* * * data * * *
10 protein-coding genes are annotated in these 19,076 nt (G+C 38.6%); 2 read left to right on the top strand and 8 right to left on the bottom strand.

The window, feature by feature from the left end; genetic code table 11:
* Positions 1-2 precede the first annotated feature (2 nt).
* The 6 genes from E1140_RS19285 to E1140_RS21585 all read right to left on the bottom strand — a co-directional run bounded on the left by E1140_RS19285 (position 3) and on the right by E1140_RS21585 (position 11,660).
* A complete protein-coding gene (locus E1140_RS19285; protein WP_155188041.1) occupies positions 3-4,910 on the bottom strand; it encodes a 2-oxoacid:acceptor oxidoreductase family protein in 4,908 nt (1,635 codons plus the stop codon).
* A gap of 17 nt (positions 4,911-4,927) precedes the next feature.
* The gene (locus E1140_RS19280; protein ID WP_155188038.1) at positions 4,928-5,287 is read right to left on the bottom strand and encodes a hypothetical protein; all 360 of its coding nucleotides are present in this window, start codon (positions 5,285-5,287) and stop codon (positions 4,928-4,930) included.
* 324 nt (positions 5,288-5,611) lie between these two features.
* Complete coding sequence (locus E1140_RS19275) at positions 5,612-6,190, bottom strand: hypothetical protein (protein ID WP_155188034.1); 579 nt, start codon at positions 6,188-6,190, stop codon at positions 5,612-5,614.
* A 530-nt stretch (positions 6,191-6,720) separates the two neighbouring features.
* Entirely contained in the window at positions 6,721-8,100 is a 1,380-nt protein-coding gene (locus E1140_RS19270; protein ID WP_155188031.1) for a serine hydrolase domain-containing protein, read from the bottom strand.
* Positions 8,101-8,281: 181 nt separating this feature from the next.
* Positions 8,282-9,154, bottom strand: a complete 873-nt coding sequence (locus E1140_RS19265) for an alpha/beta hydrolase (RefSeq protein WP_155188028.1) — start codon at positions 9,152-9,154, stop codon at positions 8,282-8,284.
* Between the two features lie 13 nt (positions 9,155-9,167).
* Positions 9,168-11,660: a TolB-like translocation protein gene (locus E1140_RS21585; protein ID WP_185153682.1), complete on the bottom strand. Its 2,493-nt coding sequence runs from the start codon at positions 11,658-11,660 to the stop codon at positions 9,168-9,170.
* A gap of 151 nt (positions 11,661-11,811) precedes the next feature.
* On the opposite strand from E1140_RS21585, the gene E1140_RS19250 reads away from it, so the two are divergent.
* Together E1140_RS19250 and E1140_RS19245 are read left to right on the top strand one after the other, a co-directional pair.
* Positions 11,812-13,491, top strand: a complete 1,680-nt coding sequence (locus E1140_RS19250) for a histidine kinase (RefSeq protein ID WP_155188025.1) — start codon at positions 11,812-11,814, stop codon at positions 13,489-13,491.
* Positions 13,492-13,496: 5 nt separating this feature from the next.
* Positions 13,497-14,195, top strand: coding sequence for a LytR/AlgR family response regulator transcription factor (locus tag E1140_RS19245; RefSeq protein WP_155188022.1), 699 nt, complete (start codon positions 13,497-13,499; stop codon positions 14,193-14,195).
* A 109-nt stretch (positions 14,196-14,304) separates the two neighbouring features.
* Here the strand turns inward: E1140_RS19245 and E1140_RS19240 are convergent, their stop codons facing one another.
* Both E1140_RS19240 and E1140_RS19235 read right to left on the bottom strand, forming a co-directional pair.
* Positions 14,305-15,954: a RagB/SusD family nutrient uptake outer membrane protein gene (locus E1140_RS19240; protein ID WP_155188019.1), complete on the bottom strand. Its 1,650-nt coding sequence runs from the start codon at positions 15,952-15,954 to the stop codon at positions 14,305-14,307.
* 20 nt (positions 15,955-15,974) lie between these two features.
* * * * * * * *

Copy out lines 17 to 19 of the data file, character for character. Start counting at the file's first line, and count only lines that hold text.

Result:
* On the opposite strand from E1140_RS21585, the gene E1140_RS19250 reads away from it, so the two are divergent.
* Together E1140_RS19250 and E1140_RS19245 are read left to right on the top strand one after the other, a co-directional pair.
* Positions 11,812-13,491, top strand: a complete 1,680-nt coding sequence (locus E1140_RS19250) for a histidine kinase (RefSeq protein ID WP_155188025.1) — start codon at positions 11,812-11,814, stop codon at positions 13,489-13,491.